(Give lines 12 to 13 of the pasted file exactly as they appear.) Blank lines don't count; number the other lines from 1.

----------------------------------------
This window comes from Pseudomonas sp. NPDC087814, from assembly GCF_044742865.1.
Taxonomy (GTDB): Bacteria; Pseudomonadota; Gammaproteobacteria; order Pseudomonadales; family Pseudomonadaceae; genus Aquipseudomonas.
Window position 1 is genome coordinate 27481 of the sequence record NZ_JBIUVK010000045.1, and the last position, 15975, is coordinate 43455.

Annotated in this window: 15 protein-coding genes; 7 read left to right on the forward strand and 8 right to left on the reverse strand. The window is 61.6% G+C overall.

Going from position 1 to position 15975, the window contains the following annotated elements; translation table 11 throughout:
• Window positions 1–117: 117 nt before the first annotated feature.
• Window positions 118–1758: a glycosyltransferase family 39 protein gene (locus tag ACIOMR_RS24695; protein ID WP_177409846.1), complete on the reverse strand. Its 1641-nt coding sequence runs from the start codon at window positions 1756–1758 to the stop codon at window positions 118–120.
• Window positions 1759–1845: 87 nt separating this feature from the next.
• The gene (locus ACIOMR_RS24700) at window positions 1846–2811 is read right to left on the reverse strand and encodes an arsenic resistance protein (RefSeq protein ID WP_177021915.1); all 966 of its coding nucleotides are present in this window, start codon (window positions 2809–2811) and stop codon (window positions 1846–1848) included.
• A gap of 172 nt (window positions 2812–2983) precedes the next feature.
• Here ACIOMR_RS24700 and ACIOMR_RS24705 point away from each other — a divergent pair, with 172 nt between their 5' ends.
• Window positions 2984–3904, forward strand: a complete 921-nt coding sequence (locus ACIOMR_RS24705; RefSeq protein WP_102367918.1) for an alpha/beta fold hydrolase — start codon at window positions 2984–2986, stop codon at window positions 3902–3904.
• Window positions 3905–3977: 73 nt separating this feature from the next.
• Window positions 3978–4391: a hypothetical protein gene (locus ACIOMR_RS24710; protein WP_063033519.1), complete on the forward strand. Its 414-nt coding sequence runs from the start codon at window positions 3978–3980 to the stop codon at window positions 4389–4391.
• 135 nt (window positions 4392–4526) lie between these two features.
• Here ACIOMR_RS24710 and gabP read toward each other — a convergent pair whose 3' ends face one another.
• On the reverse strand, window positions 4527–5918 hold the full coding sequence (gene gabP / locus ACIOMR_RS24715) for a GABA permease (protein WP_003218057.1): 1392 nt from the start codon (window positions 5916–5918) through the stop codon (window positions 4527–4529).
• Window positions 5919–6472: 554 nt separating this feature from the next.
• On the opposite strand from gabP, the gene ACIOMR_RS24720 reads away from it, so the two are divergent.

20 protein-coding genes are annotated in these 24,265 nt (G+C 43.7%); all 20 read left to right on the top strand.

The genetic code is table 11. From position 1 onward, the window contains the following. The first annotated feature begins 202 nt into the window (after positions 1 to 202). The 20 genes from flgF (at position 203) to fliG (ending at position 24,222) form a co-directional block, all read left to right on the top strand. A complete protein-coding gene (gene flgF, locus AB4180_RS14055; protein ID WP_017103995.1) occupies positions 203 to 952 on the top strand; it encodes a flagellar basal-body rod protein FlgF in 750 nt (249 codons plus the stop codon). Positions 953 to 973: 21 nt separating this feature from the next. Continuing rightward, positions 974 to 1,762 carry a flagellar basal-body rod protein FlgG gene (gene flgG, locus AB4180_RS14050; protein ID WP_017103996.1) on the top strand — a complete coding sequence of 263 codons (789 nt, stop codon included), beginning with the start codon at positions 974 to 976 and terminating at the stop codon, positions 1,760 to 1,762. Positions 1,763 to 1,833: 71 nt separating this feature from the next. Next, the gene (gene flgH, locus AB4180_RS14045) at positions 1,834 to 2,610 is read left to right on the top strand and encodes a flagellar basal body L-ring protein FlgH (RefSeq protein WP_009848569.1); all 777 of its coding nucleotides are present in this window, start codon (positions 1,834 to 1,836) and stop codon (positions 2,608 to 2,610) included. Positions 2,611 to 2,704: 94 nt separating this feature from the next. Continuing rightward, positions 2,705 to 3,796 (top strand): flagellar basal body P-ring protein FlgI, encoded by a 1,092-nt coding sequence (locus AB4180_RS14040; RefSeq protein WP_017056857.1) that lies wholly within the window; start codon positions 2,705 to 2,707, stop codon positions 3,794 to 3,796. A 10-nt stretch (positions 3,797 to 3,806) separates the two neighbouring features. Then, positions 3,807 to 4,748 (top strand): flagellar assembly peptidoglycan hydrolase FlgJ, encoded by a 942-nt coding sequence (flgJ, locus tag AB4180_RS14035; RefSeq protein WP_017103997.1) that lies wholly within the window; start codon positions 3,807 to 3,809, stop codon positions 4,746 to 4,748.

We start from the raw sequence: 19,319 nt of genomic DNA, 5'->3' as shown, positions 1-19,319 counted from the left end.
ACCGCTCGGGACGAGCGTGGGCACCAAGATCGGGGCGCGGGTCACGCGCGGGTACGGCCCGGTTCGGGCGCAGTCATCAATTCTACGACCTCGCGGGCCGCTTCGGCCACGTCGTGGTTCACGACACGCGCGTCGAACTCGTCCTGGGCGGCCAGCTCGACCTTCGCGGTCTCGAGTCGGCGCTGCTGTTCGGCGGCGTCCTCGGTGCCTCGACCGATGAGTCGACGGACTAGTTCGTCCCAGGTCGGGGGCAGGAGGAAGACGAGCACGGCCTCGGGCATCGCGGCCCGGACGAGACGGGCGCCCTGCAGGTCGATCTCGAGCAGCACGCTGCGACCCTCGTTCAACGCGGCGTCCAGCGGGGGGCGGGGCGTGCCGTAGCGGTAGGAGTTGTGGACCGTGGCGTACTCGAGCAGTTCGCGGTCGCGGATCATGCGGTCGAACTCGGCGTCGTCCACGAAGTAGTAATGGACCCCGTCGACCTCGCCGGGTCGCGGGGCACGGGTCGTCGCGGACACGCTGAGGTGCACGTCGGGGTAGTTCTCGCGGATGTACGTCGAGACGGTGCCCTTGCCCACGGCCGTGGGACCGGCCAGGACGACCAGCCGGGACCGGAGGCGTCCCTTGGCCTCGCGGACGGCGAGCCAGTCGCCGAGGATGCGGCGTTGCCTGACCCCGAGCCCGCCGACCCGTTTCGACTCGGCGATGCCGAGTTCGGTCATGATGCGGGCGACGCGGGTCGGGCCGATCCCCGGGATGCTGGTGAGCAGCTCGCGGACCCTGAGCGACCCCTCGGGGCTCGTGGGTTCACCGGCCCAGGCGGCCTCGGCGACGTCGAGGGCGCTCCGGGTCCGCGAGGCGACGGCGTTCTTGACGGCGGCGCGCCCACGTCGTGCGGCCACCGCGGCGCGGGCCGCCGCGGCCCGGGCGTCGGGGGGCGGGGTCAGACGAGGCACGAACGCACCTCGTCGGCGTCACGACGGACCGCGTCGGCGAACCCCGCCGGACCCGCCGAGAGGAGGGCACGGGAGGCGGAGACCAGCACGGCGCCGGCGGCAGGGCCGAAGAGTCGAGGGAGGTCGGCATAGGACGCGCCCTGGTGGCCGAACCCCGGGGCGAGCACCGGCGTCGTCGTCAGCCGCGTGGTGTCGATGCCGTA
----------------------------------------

• Window positions 2984–3904, forward strand: a complete 921-nt coding sequence (locus ACIOMR_RS24705; RefSeq protein WP_102367918.1) for an alpha/beta fold hydrolase — start codon at window positions 2984–2986, stop codon at window positions 3902–3904.
• Window positions 3905–3977: 73 nt separating this feature from the next.